Ancient Monuments

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Bowl barrow forming part of Bratley Plain round barrow cemetery

A Scheduled Monument in Ellingham, Harbridge and Ibsley, Hampshire

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Latitude: 50.8797 / 50°52'46"N

Longitude: -1.6922 / 1°41'31"W

OS Eastings: 421750.116335

OS Northings: 108957.247449

OS Grid: SU217089

Mapcode National: GBR 53P.QZN

Mapcode Global: FRA 76BS.4K8

Entry Name: Bowl barrow forming part of Bratley Plain round barrow cemetery

Scheduled Date: 9 September 1992

Source: Historic England

Source ID: 1012559

English Heritage Legacy ID: 20318

County: Hampshire

Civil Parish: Ellingham, Harbridge and Ibsley

Traditional County: Hampshire

Lieutenancy Area (Ceremonial County): Hampshire


This monument includes a bowl barrow forming part of Bratley Plain round
barrow cemetery situated on lowland heath overlooking Backley Bottom. The
barrow mound measures 8m in diameter and stands up to 0.7m high. A hollow in
the centre of the mound suggests previous robbing or partial excavation.
Surrounding the mound is a ditch from which material was quarried during the
construction of the barrow. This has become partly infilled over the years
but survives as a slight earthwork 1.5m wide and 0.2m deep around the northern
half of the barrow and as a buried feature elsewhere.

The site of the monument is shown on the attached map extract.
It includes a 2 metre boundary around the archaeological features,
considered to be essential for the monument's support and preservation.

Source: Historic England

Reasons for Scheduling

Round barrow cemeteries date to the Bronze Age (c.2000-700 BC). They comprise
closely-spaced groups of up to 30 round barrows - rubble or earthen mounds
covering single or multiple burials. Most cemeteries developed over a
considerable period of time, often many centuries, and in some cases acted as
a focus for burials as late as the early medieval period. They exhibit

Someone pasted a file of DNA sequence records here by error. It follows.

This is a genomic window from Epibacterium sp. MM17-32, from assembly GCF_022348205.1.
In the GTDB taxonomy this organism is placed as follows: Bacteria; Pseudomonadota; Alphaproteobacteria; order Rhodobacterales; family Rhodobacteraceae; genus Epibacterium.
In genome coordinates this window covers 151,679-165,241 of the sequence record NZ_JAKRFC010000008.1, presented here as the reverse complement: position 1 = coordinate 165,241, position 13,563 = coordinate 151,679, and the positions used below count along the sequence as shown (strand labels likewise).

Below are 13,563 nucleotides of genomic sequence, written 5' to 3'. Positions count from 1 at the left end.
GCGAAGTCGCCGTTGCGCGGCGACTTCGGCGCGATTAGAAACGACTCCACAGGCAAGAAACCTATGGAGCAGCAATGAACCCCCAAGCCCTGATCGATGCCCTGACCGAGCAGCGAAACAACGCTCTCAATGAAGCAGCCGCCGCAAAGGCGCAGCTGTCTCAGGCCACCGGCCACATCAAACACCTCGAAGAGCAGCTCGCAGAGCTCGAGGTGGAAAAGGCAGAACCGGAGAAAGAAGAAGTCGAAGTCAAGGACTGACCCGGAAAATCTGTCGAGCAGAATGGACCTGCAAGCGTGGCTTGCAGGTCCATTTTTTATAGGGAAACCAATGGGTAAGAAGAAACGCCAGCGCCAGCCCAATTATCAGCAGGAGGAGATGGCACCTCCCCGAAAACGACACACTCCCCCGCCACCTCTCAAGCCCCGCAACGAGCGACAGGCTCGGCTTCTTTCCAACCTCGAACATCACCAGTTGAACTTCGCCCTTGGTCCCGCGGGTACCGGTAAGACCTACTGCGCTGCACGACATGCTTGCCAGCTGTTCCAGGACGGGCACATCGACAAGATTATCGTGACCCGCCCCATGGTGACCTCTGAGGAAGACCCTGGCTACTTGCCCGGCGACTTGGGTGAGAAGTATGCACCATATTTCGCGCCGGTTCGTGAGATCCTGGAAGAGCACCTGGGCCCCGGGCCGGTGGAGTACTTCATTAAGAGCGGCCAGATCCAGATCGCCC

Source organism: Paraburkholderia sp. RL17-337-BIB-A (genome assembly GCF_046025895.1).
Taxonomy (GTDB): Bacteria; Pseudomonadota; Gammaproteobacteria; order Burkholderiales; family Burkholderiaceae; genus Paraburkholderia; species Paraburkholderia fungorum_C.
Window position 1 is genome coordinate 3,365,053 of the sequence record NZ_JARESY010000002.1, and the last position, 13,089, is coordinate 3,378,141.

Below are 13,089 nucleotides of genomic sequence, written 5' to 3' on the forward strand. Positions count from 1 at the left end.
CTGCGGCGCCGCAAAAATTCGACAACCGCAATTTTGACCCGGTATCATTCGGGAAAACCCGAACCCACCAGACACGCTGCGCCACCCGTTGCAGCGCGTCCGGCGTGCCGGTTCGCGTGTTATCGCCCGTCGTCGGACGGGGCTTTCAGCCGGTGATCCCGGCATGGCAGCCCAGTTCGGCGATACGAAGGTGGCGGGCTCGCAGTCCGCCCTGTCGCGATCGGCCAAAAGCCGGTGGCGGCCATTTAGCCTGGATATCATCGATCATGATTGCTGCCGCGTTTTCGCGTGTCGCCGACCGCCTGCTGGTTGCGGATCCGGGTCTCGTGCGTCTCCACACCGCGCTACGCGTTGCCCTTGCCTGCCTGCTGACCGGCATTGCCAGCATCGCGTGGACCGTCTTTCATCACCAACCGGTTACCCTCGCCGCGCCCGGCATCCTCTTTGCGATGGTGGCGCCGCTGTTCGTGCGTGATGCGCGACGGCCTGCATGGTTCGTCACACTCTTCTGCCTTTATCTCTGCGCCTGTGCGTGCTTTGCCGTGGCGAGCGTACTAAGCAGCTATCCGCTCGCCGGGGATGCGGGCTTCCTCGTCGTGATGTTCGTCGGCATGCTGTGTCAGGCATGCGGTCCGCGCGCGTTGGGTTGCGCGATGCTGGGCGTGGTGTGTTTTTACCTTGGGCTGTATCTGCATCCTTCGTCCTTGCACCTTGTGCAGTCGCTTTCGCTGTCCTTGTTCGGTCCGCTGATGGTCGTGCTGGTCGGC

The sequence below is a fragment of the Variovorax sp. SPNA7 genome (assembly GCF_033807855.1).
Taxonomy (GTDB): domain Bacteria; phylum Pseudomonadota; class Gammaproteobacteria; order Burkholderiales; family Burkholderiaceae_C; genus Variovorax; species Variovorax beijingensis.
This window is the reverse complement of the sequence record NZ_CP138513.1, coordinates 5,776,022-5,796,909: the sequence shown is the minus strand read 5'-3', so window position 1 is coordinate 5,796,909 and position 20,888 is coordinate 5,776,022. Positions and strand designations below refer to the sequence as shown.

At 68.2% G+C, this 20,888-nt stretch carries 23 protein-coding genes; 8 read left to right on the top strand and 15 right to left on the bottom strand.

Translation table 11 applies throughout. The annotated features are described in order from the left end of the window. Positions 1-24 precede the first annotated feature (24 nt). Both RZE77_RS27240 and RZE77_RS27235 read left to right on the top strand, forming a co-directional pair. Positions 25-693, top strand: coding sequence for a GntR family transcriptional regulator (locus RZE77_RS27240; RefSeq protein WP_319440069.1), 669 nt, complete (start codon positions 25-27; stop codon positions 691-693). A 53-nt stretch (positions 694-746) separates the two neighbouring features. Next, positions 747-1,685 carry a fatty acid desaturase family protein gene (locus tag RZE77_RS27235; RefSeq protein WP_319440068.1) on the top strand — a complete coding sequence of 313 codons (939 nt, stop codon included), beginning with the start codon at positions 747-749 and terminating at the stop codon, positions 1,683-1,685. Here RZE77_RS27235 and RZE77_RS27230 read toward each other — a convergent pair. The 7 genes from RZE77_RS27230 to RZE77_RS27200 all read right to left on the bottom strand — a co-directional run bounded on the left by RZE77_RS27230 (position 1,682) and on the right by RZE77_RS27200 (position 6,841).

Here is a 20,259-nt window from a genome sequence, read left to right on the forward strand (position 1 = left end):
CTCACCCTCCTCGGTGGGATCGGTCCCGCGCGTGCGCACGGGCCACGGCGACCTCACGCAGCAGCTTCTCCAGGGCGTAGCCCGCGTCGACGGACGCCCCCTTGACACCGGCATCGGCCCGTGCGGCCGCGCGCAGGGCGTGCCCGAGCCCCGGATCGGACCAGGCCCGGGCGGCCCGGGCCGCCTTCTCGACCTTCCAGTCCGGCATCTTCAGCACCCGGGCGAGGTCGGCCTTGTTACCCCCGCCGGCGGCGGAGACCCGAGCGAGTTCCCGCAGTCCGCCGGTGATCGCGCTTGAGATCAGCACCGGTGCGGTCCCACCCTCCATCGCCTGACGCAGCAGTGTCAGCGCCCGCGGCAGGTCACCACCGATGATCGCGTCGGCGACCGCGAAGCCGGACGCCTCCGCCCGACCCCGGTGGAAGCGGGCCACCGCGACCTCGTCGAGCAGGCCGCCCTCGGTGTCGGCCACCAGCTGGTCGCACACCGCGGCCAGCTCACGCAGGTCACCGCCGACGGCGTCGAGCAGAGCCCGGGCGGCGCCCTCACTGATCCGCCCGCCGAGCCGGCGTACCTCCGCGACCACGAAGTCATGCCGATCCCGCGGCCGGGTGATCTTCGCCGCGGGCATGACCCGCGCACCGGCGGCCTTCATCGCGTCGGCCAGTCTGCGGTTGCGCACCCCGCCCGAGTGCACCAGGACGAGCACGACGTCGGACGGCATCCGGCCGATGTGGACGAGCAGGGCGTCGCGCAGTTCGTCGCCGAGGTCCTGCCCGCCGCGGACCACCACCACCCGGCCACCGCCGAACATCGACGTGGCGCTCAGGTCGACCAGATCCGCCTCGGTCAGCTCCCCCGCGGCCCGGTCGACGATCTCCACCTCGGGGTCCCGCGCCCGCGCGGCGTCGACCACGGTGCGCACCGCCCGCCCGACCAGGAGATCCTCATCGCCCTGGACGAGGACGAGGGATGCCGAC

considerable diversity of burial rite, plan and form, frequently including
several different types of round barrow, occasionally associated with earlier
long barrows. Where large scale investigation has been undertaken around them,
contemporary or later "flat" burials between the barrow mounds have often been
revealed. Round barrow cemeteries occur across most of lowland Britain, with a
marked concentration in Wessex. In some cases, they are clustered around other
important contemporary monuments such as henges. Often occupying prominent
locations, they are a major historic element in the modern landscape, whilst
their diversity and their longevity as a monument type provide important
information on the variety of beliefs and social organisation amongst early
prehistoric communities. They are particularly representative of their period
and a substantial proportion of surviving or partly-surviving examples are
considered worthy of protection.

The Bratley Plain round barrow cemetery contains a significantly large number
of small undisturbed barrows. The survival of so many small barrows within a
cemetery is a particularly uncommon phenomenon in southern England. Although
some of the larger mounds have been partially disturbed, all the barrows
retain undisturbed remains and the cemetery as a whole has considerable
archaeological potential. The New Forest region is known to have been
important in terms of lowland Bronze Age occupation and a considerable amount
of archaeological evidence has survived because of a lack of agricultural
activity, the result of later climatic deterioration, development of heath and
the establishment of a Royal Forest.

Source: Historic England

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